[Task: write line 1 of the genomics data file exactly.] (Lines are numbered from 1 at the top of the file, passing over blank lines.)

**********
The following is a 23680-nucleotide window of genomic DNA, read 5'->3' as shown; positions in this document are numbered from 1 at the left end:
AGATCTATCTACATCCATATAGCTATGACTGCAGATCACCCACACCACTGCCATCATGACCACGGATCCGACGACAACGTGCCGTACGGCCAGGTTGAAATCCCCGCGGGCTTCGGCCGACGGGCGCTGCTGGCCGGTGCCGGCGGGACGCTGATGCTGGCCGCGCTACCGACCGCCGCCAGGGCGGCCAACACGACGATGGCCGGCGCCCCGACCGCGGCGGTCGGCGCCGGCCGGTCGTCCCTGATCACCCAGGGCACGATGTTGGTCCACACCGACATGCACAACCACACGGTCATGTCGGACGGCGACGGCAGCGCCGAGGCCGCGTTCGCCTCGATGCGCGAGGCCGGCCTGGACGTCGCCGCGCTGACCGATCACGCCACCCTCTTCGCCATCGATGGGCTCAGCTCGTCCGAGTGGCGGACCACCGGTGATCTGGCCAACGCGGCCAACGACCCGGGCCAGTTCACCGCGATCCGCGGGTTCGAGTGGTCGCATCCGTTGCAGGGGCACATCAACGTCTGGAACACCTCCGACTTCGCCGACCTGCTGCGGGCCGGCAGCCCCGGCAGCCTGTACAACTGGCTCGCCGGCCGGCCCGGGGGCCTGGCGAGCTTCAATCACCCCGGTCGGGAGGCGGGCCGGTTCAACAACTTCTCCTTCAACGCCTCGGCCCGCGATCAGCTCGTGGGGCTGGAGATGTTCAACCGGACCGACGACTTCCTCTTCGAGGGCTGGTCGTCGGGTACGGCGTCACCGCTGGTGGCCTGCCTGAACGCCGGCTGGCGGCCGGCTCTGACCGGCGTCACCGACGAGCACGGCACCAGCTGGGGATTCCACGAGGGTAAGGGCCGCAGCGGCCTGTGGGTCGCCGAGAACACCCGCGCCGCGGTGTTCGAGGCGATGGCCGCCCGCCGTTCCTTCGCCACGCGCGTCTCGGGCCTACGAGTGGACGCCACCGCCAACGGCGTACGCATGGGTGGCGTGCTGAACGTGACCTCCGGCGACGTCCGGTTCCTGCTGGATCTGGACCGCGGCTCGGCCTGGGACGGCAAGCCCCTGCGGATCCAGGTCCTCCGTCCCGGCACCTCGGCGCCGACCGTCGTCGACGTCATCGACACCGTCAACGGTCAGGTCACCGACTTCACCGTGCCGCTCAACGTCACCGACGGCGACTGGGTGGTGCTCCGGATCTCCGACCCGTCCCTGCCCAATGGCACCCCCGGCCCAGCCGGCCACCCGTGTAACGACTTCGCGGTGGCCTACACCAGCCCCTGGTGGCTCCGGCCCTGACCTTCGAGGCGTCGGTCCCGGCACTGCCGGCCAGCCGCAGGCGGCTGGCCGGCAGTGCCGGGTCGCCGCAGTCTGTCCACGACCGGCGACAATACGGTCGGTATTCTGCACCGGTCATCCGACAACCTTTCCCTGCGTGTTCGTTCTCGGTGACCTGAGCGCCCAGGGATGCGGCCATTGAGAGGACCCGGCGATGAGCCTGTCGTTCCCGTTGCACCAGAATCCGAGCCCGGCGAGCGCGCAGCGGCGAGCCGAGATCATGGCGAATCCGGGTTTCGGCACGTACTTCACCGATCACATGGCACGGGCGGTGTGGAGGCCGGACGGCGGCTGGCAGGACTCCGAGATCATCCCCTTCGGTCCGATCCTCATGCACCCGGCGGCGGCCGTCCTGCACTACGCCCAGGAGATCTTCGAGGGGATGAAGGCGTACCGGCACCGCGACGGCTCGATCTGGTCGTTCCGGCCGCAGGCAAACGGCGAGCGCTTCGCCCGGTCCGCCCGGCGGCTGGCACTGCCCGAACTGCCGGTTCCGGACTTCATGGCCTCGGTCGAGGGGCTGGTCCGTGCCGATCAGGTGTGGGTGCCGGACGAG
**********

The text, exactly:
The following is a 23680-nucleotide window of genomic DNA, read 5'->3' as shown; positions in this document are numbered from 1 at the left end: